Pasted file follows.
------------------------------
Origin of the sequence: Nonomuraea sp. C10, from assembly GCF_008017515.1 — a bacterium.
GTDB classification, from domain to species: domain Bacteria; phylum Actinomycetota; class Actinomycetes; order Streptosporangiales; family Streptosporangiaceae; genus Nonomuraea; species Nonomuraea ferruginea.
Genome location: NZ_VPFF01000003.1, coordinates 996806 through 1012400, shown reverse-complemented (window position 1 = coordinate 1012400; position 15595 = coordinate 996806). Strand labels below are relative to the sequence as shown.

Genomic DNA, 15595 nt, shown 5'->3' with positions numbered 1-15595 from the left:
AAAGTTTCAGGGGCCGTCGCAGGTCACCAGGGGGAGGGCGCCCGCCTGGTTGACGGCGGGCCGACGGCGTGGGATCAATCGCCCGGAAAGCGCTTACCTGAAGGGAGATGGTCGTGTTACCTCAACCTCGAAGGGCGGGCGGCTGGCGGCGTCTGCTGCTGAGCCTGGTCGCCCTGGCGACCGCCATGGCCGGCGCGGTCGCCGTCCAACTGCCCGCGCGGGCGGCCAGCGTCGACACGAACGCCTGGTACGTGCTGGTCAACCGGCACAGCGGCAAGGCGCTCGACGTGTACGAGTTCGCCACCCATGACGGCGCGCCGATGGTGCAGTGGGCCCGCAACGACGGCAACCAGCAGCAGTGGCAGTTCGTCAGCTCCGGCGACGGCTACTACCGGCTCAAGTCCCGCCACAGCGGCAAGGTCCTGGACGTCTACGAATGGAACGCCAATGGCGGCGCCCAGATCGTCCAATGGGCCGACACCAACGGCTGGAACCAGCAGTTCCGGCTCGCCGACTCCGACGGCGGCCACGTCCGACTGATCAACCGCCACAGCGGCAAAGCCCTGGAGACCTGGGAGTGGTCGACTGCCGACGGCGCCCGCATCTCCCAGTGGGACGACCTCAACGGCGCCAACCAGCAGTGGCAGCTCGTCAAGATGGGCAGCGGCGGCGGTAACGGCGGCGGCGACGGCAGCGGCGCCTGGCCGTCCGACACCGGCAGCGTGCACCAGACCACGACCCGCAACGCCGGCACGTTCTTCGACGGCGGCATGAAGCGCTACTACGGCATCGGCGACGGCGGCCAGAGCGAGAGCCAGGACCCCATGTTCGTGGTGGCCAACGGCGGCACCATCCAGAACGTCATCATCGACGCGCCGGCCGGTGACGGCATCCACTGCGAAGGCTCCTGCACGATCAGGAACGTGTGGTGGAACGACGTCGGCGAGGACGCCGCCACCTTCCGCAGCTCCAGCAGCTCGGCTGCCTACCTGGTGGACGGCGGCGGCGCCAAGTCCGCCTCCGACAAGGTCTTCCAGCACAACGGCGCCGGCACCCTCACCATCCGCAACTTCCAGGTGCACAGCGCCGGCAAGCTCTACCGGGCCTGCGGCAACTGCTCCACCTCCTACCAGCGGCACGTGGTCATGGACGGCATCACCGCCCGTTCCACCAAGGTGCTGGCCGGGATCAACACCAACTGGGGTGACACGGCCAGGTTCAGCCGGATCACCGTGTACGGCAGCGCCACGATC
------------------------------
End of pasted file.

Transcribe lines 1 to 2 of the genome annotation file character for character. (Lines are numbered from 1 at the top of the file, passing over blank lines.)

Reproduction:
Origin of the sequence: Nonomuraea sp. C10, from assembly GCF_008017515.1 — a bacterium.
GTDB classification, from domain to species: domain Bacteria; phylum Actinomycetota; class Actinomycetes; order Streptosporangiales; family Streptosporangiaceae; genus Nonomuraea; species Nonomuraea ferruginea.